Once the top is removed, cut straight down the side of the can until you're about a half an inch from the bottom, and then cut all the around to remove the bottom portion.

credit: Maya Marin credit: Maya Marin

Cut off any remaining curved portions from either the top or bottom edges of your aluminum sheet, so that it can be laid down completely flat, as shown.

credit: Maya Marin credit: Maya Marin Step 2 Make the leaf template.

Fold a piece of cardstock paper in half and cut out an arch shape (folded edge at the bottom), 3 inches in length and 1.5 inches at its highest point.

credit: Maya Marin

When unfolded, you should have a symmetrical leaf template, 3 inches long and 2.5 inches as its center width, as shown.

credit: Maya Marin Step 3 Cut out the leaves.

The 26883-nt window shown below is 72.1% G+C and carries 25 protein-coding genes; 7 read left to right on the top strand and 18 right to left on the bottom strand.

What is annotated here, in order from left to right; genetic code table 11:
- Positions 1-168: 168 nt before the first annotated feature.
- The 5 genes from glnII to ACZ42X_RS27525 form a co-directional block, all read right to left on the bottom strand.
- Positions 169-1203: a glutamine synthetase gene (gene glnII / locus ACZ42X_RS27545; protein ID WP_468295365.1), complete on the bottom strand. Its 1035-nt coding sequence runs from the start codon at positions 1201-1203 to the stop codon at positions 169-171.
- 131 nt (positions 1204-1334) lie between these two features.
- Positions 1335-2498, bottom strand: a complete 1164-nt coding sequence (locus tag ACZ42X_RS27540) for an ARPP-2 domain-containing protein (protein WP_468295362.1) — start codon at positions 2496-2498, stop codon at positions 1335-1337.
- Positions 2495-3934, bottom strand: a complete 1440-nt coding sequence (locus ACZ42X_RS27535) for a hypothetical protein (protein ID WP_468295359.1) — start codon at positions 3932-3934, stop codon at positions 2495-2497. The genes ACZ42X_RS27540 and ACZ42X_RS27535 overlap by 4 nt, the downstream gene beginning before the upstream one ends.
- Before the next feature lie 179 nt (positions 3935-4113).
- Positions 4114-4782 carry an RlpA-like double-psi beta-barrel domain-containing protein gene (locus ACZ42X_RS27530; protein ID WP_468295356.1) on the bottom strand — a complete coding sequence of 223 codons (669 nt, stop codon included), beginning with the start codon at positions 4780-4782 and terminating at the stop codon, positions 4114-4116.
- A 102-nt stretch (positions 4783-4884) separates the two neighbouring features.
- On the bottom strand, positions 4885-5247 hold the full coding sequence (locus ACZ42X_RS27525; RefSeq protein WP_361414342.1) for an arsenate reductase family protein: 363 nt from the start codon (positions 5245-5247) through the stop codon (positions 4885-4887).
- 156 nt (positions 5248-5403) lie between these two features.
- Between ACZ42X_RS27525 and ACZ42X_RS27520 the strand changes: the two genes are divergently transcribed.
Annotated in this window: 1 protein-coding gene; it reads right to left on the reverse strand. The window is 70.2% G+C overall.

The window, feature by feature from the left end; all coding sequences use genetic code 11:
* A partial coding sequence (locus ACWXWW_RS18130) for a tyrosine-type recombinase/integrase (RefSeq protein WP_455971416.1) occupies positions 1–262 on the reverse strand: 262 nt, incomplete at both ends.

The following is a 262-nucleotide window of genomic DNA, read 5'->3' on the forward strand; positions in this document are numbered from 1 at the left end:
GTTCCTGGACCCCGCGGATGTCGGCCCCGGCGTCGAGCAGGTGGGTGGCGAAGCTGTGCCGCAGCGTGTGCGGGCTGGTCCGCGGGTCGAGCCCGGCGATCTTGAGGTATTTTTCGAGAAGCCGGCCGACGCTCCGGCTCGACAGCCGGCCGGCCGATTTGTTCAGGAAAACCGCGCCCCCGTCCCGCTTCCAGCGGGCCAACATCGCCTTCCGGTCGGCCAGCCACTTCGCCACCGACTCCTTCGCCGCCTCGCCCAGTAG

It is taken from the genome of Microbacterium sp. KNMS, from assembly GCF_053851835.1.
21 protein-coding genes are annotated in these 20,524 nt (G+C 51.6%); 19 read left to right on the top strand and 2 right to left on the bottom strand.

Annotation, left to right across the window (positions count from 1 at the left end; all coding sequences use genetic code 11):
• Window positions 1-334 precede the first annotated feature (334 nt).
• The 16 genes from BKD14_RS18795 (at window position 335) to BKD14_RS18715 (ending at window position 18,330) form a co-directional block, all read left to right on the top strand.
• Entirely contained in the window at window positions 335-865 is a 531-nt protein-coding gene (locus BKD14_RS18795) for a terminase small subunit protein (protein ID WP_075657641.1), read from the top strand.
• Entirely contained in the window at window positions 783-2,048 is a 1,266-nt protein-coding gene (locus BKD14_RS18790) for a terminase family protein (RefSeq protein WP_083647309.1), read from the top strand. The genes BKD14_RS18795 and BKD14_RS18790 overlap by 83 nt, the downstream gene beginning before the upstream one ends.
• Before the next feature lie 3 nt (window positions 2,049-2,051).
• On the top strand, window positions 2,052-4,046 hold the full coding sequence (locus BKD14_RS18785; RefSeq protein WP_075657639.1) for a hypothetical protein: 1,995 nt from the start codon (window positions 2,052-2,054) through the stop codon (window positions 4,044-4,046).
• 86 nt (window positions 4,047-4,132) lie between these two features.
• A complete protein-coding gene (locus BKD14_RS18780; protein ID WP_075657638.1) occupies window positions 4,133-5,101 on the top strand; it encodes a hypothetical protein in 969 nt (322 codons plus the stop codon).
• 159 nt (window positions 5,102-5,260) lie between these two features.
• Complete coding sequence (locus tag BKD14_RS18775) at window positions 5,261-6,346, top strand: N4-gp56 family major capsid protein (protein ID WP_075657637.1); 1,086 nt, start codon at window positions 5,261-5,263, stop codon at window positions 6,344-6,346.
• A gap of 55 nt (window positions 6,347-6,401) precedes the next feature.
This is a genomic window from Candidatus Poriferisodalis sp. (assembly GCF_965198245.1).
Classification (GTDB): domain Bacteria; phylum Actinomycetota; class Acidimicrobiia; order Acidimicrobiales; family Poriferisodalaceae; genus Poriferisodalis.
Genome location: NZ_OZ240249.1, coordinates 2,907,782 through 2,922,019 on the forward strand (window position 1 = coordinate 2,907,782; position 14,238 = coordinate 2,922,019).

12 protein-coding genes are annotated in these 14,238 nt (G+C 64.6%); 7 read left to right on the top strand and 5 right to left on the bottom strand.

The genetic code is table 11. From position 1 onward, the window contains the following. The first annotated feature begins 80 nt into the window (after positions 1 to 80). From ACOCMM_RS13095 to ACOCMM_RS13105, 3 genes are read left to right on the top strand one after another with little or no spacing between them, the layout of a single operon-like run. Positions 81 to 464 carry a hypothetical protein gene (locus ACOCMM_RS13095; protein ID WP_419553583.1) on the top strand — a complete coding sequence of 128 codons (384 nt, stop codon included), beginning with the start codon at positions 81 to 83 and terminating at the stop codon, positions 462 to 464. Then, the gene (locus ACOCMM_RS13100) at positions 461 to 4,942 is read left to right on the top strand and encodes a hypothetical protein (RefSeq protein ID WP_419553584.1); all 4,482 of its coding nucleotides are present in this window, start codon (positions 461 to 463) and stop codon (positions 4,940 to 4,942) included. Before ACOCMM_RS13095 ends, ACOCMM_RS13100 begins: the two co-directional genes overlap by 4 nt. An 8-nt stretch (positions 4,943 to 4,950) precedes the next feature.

Using your marker, trace a total of three leaves onto an aluminum sheet, as shown below. If you are not using standard-sized soda cans, the number of leaves you can cut from one sheet may vary.

credit: Maya Marin

Cut out each leaf using scissors. You can also use your metal snips to do this, but scissors will give you more precise control.

credit: Maya Marin

Repeat this step for all aluminum sheets.

credit: Maya Marin Step 4 Emboss the "midrib" of the leaf.

Time to emboss! The first thing you'll do is emboss the "midrib" of the leaf — on a real leaf, this is the strong central line that extends directly from the stem, down to the tip.